Beer by eagle: Phillips contest ruffles feathers of B.C. government
Published Monday, May 16, 2016 5:23PM PDT
Last Updated Monday, May 16, 2016 6:57PM PDT
A high-flying promotional stunt for a Vancouver Island-based brewing company is ruffling some feathers at the B.C. Legislature.
Phillips Brewery recently launched a one-time contest called “Beer From a Bird” to coincide with the launch of its new Pilsner.
The lucky winner will receive “something that’s never been done before,” according to founding brewer Matt Phillips – a can of the new brew delivered by bald eagle.
“It’s kind of a response to Amazon coming up with their drone delivery. When we were coming up with this new beer and it was kind of a throwback, a traditionally really well-aged beer, we thought what better than going to an analog method,” Phillips said. “We couldn’t think of anything more screwed-up than doing an eagle drop.”
The brewery has partnered with Duncan-based Pacific Northwest Raptors for the contest.
The organization, which aims to raise awareness and promote conservation for birds of prey, is supplying a four-year-old bald eagle named Hercules to deliver a single can of Pilsner to the winner.
“We wanted to be involved because our goal is to get people closer to these incredible birds,” said operations manager Robyn Radcliffe. “So they’ll hopefully feel more inspired to protect them in their natural habitats, to learn more about ways that they can do that and to get more involved in conservation.”
Whether or not the stunt will be a success remains to be seen, and the organization isn’t making any promises up front.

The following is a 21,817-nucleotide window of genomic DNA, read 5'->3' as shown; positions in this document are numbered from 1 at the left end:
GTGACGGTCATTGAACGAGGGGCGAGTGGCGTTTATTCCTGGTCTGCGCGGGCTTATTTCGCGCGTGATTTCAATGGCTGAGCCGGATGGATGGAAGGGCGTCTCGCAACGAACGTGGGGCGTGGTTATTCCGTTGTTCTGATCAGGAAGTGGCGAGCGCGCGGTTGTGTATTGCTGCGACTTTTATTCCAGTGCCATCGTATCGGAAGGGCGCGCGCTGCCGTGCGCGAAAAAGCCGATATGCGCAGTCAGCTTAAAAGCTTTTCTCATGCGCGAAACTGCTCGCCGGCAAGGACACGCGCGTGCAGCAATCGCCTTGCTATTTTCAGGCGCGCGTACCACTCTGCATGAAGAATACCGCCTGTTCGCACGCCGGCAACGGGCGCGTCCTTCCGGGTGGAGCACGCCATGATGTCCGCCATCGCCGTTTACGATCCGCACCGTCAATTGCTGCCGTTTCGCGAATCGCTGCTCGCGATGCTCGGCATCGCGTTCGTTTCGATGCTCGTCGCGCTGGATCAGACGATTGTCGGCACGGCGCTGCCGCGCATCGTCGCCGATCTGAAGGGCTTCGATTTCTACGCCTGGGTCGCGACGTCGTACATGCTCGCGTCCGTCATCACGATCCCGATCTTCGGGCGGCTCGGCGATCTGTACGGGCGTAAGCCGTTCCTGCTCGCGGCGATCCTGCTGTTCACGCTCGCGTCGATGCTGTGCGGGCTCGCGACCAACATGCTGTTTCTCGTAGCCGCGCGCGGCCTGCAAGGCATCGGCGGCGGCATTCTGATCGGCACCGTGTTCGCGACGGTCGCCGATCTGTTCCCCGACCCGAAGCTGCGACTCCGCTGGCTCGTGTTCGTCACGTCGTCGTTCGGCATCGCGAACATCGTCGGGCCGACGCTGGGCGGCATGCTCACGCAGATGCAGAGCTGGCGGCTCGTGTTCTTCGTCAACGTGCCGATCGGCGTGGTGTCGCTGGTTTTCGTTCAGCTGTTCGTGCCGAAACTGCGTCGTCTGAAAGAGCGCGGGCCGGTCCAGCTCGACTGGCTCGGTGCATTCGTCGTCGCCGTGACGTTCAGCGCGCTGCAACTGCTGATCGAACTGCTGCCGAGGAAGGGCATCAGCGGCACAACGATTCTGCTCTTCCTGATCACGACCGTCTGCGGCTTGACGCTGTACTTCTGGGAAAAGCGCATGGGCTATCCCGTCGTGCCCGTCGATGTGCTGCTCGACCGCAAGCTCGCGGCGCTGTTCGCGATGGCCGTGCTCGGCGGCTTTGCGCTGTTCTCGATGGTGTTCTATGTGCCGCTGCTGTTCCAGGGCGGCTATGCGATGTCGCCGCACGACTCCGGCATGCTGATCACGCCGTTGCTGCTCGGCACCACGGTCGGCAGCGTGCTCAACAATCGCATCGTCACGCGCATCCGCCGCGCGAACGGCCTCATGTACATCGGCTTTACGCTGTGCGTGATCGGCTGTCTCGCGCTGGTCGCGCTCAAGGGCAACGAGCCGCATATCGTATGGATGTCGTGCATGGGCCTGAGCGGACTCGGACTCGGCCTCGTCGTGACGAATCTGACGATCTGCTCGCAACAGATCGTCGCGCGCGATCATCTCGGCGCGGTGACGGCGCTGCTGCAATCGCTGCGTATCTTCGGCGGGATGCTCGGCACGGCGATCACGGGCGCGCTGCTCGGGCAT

“He won’t be flying that far. Half a kilometre, probably. It’s sort of up to him,” Radcliffe said. “Our birds moods govern our interactions with them. We’re not going to ask them anything they’re not confident and comfortable doing. That’s very, very important to us.”
But even if the bird is on board, the provincial government might not be.
PNR’s permit states that eagles can only be free-flown for bird abatement or educational flight demonstration at the Duncan facility, according to the Ministry of Forests, Lands and Natural Resource Operations.
The ministry told CTV News in a statement it has contacted PNR to inform them the contest isn’t allowed.
“If the promotional activity does occur as currently planned, it will be in violation of the permit and the Ministry of Environment’s Conservation Officer Service will be asked to investigate the incident,” it said in a statement.
The ministry said it would also issue a written warning for Phillips’ online promotional video, which violated PNR’s permit.
Radcliffe said there’s no bad blood between her organization and the government, and that all the parties involved need to sit down together to work it out.
“They’re doing due diligence, ensuring that we’re adhering to our permit conditions which is what they’re meant to do,” she said. “So I’m not frustrated, I think it’s just a very reasonable response to something that we haven’t had the opportunity to talk more about.”
Phillips said his company hasn’t spoken with the ministry yet either, but he maintains the campaign also serves a purpose other than to sell beer.
“We definitely have a pretty serious educational component along with this campaign,” he said. “We can’t think of a better way to demonstrate the intelligence, the strength and the agility of these birds than to see them doing something people can connect with.”
The beer flight is scheduled for next month, and where Hercules makes the drop depends on where the winner lives.